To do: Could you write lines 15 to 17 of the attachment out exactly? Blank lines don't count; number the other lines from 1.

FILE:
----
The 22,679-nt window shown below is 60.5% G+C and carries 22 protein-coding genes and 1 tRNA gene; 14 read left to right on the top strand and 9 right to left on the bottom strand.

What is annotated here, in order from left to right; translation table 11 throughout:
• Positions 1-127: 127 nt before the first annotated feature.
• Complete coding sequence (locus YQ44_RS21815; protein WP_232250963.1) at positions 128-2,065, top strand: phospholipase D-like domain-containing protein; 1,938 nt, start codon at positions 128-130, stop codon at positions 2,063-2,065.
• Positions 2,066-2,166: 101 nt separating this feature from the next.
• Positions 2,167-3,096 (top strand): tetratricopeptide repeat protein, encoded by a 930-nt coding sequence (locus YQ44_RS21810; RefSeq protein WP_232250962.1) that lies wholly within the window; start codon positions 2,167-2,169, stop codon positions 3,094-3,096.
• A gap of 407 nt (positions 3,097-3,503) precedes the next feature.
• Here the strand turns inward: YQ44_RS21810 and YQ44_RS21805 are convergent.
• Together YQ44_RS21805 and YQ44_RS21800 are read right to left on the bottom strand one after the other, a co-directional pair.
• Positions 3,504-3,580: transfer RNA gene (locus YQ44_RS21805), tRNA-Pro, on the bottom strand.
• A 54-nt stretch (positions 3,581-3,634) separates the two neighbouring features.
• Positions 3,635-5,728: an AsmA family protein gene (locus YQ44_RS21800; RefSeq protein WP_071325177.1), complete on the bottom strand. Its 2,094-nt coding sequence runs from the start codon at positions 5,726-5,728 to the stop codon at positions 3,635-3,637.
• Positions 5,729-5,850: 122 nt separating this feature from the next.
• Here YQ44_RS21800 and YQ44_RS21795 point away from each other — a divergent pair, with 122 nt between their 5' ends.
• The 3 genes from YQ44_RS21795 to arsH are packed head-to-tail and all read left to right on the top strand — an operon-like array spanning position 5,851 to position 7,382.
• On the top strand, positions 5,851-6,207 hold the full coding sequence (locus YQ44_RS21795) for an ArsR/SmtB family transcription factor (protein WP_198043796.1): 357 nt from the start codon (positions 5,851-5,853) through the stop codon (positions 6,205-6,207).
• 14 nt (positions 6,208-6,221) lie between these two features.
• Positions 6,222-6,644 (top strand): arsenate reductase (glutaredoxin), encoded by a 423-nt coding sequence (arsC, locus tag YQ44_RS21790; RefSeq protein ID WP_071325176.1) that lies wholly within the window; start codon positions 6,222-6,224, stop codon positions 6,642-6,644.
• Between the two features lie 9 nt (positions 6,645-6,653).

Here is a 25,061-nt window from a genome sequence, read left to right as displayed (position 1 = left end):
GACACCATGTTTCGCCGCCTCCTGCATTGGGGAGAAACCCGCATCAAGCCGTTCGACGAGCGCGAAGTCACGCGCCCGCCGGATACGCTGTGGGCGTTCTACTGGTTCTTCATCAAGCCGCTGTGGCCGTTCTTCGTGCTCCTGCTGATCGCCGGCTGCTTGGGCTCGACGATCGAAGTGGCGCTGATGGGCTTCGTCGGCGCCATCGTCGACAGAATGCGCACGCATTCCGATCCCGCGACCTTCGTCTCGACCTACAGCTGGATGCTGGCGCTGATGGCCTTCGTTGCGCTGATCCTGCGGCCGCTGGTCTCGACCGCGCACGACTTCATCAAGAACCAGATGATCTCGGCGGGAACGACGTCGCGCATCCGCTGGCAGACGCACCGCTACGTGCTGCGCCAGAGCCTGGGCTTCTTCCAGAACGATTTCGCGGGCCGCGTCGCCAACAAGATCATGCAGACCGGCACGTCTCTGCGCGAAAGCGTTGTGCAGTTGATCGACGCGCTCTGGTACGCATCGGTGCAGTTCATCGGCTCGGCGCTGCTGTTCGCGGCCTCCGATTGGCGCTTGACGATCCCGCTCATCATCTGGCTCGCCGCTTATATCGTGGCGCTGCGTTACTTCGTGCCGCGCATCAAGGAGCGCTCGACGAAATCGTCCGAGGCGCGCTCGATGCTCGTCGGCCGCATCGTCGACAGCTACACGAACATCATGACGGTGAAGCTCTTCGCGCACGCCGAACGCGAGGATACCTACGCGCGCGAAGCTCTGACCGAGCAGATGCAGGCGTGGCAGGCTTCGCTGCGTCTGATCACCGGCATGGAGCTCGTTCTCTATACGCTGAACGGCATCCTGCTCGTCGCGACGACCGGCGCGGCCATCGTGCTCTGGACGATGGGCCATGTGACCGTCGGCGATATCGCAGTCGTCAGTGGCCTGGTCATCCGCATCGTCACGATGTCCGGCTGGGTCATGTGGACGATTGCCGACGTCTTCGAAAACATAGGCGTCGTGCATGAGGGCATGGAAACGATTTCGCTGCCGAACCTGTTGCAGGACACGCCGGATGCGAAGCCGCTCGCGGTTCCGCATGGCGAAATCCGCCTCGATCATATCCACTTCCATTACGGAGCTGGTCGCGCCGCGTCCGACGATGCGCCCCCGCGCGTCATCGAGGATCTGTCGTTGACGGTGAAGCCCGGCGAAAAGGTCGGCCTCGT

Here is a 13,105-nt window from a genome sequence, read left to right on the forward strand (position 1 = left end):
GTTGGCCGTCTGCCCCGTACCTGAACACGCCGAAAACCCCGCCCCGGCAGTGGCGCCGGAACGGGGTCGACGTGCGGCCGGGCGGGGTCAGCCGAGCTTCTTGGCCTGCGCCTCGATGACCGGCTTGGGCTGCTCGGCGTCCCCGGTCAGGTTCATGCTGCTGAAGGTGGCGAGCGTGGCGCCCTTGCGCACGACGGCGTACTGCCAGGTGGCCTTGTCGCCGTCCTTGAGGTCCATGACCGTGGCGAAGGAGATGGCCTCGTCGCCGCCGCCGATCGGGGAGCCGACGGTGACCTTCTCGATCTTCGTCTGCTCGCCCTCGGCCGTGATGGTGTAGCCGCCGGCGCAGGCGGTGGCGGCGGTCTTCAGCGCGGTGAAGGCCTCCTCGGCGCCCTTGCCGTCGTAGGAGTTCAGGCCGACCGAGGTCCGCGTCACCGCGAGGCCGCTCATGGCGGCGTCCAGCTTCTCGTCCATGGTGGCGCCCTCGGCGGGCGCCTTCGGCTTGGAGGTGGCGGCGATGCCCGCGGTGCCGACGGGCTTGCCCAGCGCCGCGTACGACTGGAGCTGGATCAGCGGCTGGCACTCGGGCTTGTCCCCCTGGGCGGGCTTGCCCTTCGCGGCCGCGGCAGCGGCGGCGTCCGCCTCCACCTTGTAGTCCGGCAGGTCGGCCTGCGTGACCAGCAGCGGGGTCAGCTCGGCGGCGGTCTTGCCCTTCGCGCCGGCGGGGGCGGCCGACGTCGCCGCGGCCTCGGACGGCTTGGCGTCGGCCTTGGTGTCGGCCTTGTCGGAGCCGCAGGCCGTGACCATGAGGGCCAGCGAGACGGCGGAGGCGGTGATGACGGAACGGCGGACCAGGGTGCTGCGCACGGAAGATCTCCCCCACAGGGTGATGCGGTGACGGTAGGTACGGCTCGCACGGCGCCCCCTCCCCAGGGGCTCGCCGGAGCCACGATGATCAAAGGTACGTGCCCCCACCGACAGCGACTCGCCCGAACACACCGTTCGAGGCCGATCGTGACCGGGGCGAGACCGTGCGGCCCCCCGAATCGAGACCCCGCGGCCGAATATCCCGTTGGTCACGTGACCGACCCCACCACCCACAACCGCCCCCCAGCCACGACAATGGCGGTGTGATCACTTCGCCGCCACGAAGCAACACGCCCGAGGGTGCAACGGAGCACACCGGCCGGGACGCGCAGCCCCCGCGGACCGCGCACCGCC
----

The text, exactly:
• The 3 genes from YQ44_RS21795 to arsH are packed head-to-tail and all read left to right on the top strand — an operon-like array spanning position 5,851 to position 7,382.
• On the top strand, positions 5,851-6,207 hold the full coding sequence (locus YQ44_RS21795) for an ArsR/SmtB family transcription factor (protein WP_198043796.1): 357 nt from the start codon (positions 5,851-5,853) through the stop codon (positions 6,205-6,207).
• 14 nt (positions 6,208-6,221) lie between these two features.